Area Man Sentenced for Cyber-Attack of the St. Louis County Police Union Website
St. Louis, MO – JUSTIN PAYNE was sentenced to 18 months imprisonment for possession of an unregistered destructive device and an additional 12 months for destroying the St. Louis County Police Association website through a distributed denial of service attack.
According to court documents, on December 2, 2014, the group “Rebel But Gangster Black Rebels” aka RBG Black Rebels promoted a cyber-attack against the St. Louis County Police Association (SLCPA) website on Twitter. An investigation by the FBI determined that the RBG Black Rebels’s Twitter account is solely operated and held by the defendant, Justin Payne. His cyber-attack was in conjunction with the group Operation Ferguson, which claimed affiliation with the group Anonymous.
On December 2, 2014, messages were sent out on Twitter by the Defendant. These messages contained a link for a Distributed Denial of Service (DDoS) attack on the SLCPA website. A distributed denial-of-service attack is an attempt to make a machine or network resource unavailable to its intended users. All networks have a limited amount of connections that they can have at any one time. The program distributed by the defendant exploited this limit by initiating as many connections with SLCPA website as possible to fill up the bandwidth. This attack on the SLCPA website actually shut down the website. On December 3, 2014, the St. Louis Division of the FBI confirmed a DDoS attack on SLCPA.org website and began an investigation. The SLCPA provided FBI agents with web logs detailing the IP addresses used in the attack. A review of the logs determined the times of the attack coincided with the Twitter messages sent by Justin Payne via his RBG Black Rebels Twitter account.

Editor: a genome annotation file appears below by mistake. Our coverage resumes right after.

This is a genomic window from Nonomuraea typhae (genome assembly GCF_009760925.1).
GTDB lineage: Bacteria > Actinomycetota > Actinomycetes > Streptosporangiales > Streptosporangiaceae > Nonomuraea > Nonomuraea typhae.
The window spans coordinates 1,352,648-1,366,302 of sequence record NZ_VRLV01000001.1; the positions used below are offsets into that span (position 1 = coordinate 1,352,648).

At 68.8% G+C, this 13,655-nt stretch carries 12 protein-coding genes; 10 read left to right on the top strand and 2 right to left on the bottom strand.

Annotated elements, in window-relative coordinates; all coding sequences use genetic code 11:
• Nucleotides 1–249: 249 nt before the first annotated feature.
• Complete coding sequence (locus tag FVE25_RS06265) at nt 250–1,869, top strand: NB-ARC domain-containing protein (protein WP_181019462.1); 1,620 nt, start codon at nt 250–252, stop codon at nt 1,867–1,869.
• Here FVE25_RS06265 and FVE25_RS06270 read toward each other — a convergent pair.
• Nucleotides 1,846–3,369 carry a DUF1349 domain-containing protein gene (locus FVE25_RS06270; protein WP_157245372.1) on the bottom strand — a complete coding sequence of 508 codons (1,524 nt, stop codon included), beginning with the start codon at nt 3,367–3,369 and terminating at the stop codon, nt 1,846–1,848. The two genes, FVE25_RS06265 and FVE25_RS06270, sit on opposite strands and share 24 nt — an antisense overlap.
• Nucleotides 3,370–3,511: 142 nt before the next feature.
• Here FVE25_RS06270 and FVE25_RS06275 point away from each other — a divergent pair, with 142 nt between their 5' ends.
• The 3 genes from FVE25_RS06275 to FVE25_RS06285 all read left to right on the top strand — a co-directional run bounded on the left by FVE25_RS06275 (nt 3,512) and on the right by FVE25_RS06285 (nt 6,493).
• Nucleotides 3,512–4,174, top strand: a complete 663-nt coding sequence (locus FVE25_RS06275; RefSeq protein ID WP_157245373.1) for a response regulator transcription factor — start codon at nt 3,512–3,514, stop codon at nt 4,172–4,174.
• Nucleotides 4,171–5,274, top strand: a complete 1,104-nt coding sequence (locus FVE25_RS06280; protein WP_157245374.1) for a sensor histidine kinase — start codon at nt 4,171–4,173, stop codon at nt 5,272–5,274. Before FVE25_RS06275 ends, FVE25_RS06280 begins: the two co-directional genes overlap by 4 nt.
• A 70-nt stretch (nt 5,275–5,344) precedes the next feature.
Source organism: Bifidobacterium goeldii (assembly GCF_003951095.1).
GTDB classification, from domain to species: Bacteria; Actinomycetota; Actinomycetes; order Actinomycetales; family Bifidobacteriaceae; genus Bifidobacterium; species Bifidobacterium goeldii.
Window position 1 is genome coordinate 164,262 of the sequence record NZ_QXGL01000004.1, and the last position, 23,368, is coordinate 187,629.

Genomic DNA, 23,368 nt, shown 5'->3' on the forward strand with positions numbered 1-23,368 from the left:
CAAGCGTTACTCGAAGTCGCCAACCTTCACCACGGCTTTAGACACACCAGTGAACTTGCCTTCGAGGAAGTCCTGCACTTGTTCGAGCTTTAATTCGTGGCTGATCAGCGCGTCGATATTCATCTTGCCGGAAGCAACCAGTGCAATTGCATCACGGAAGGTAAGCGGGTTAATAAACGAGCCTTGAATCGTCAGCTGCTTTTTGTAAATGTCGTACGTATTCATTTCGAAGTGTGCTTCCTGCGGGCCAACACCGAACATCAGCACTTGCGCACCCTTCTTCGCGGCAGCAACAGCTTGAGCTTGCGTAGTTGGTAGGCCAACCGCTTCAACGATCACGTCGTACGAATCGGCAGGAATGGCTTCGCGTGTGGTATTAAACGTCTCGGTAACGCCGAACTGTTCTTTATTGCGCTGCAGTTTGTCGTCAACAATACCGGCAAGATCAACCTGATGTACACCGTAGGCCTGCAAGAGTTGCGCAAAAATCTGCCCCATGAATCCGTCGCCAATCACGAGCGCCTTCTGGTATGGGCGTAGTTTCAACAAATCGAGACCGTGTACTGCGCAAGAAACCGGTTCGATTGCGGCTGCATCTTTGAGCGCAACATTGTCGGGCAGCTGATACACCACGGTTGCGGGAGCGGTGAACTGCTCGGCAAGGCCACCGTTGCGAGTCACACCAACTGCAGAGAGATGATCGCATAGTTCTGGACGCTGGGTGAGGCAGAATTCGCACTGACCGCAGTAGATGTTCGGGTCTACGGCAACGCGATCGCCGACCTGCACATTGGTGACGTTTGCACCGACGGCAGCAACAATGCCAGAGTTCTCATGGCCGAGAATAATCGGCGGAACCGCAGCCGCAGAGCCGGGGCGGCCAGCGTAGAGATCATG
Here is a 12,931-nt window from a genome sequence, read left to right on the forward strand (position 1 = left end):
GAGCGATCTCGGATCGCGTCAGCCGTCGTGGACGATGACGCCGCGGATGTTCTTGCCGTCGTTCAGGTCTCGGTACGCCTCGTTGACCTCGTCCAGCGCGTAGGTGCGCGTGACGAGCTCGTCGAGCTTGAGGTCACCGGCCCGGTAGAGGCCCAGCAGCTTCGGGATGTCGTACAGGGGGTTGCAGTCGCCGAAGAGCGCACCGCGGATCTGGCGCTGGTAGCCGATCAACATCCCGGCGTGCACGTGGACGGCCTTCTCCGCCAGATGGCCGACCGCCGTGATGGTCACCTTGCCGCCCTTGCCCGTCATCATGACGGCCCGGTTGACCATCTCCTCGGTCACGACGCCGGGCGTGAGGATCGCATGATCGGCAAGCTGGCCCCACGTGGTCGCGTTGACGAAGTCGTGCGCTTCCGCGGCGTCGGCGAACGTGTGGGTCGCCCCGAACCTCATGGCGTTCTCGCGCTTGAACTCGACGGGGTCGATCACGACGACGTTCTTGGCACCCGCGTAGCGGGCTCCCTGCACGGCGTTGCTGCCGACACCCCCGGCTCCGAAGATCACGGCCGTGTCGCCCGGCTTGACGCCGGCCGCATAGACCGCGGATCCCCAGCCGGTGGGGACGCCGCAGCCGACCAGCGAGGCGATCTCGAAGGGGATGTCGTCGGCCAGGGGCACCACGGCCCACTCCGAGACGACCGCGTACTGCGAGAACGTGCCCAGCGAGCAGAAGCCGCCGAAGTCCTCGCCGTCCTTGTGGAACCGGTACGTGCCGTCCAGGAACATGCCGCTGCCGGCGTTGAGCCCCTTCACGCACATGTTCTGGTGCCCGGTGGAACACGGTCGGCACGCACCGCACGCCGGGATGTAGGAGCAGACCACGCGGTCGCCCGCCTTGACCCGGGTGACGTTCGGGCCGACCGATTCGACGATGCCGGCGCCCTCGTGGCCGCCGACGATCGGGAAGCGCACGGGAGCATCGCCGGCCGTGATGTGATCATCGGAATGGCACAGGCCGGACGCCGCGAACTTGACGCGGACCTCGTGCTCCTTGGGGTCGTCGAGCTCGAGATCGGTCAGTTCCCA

On January 27, 2014, a review of Payne’s Twitter account revealed messages associated with killing law enforcement officers. Through investigation, FBI agents determined that Justin Payne worked at the V.A. facility located at One Archives Way, St. Louis, Missouri. After Payne was arrested for the DDoS attack, the FBI received a search warrant for Payne’s car. During the search of Payne’s trunk, agents located a glass container containing a flammable liquid mix of gasoline, water and ethanol, which was later determined to be an improvised incendiary device, commonly known as a Molotov cocktail.
Payne, address unknown, pled guilty in September to one felony count of possession of an unregistered firearm and one count of damage to a protected computer. He appeared today for sentencing before United States District Judge Henry Autrey.
The case was investigated by the Federal Bureau of Investigation and the Federal Protective Service. Assistant United States Attorney Colleen Lang handled the case for the U.S. Attorney’s Office.